and perplexity in those obsessed by these hindrances,

and to dispel wrong thoughts of sensuality, ill will,

and aggression in those subjugated by these thoughts.

Out of gratitude to those who have helped him,

he benefits and honours them with a similar or greater benefit in return,

congenial in speech and endearing in his words.

 

He is a companion in misfortune.

Understanding the nature and character of beings,

he associates with whatever beings need his presence,

in whatever way they need it;

and he practises together with whatever beings need to practise with him,

in whatever way of practice is necessary for them.

But he proceeds only by rehabilitating them from the unwholesome

and establishing them in the wholesome, not in other ways.

For in order to protect the minds of others,

bodhisattvas behave only in ways which increase the wholesome.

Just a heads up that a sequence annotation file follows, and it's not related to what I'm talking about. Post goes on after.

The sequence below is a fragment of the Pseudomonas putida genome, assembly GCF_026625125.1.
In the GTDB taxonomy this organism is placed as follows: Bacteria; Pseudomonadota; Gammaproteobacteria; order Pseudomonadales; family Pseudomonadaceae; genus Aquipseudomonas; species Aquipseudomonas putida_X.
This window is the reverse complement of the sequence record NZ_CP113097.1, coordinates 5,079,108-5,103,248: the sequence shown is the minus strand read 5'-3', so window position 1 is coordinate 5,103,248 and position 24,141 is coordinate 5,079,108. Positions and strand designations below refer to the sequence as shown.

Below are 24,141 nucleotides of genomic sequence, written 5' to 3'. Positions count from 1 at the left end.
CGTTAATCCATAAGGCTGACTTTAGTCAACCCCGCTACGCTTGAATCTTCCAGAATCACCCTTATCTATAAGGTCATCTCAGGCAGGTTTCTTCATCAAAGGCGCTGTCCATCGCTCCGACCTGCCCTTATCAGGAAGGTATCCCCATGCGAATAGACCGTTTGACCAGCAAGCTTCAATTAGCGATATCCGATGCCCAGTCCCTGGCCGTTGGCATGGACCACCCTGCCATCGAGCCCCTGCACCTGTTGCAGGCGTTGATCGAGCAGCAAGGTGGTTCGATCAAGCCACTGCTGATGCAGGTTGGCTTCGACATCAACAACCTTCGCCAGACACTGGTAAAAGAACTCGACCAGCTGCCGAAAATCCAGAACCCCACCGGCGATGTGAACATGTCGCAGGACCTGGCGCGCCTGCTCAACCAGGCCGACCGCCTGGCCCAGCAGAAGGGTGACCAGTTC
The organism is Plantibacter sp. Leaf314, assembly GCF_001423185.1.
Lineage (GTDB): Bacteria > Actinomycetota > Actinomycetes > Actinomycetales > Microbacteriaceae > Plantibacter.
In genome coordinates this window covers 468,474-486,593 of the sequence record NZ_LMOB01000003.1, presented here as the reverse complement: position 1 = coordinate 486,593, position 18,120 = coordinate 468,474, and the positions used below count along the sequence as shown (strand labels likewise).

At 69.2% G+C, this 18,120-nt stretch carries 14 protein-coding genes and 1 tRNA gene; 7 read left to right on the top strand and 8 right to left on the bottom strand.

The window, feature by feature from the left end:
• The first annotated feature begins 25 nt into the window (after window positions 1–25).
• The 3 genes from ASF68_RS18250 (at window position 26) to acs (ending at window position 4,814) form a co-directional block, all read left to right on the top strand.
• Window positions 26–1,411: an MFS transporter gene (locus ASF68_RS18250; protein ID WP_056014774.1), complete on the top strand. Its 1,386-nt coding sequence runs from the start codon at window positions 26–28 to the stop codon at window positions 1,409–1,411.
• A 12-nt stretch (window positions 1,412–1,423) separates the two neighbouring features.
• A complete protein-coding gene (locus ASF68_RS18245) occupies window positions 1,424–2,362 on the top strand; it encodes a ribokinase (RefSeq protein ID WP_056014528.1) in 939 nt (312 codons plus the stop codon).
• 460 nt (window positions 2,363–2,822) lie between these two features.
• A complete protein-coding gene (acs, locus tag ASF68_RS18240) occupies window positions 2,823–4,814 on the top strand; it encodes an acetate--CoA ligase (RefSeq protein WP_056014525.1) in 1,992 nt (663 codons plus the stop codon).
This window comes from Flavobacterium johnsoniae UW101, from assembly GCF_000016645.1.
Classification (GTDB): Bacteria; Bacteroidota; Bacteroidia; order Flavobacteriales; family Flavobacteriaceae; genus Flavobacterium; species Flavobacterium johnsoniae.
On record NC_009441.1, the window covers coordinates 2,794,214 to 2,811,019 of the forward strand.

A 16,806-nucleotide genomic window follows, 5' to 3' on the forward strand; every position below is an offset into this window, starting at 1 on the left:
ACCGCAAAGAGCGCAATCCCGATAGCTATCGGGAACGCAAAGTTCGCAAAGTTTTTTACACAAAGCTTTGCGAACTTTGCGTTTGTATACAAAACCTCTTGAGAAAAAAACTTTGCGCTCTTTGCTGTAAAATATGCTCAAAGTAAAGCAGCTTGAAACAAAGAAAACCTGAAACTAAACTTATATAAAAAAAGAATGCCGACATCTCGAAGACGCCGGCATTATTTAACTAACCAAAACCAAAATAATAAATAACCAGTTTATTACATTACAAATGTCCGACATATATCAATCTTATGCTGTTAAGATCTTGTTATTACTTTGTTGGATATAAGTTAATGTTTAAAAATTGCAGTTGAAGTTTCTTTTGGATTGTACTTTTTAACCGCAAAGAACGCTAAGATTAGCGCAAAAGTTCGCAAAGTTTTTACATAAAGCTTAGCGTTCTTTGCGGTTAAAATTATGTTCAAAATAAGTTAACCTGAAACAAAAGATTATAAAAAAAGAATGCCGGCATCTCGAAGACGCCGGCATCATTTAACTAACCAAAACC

So too, because his inclination is to benefit others,

he should never harm them, abuse them, humiliate them,

arouse remorse in them, or incite them to act in ways which should be avoided.

Nor should he place himself in a higher position than those who are of inferior conduct.

He should be neither altogether inaccessible to others,

nor too easily accessible,

and he should not associate with others at the wrong time.

 

He associates with beings whom it is proper to associate with

at the appropriate time and place.

He does not criticize those who are dear to others in front of them,

nor praise those who are resented by them.

He is not intimate with those who are not trustworthy.

He does not refuse a proper invitation,

or engage in persuasion,

or accept excessively.”

 

Síla of performance, caritta sila, is subtle and refined, and we should consider it

at the present moment with sati. For example, when a dear friend does

something wrong, one may be off guard and blame him immediately in front of

others. But when sati arises, one will wait for the proper opportunity and speak

to him later on. This shows that defilements have to be worn off time and again,

until they eventually will be completely eradicated.

 

Topic 278



Suggest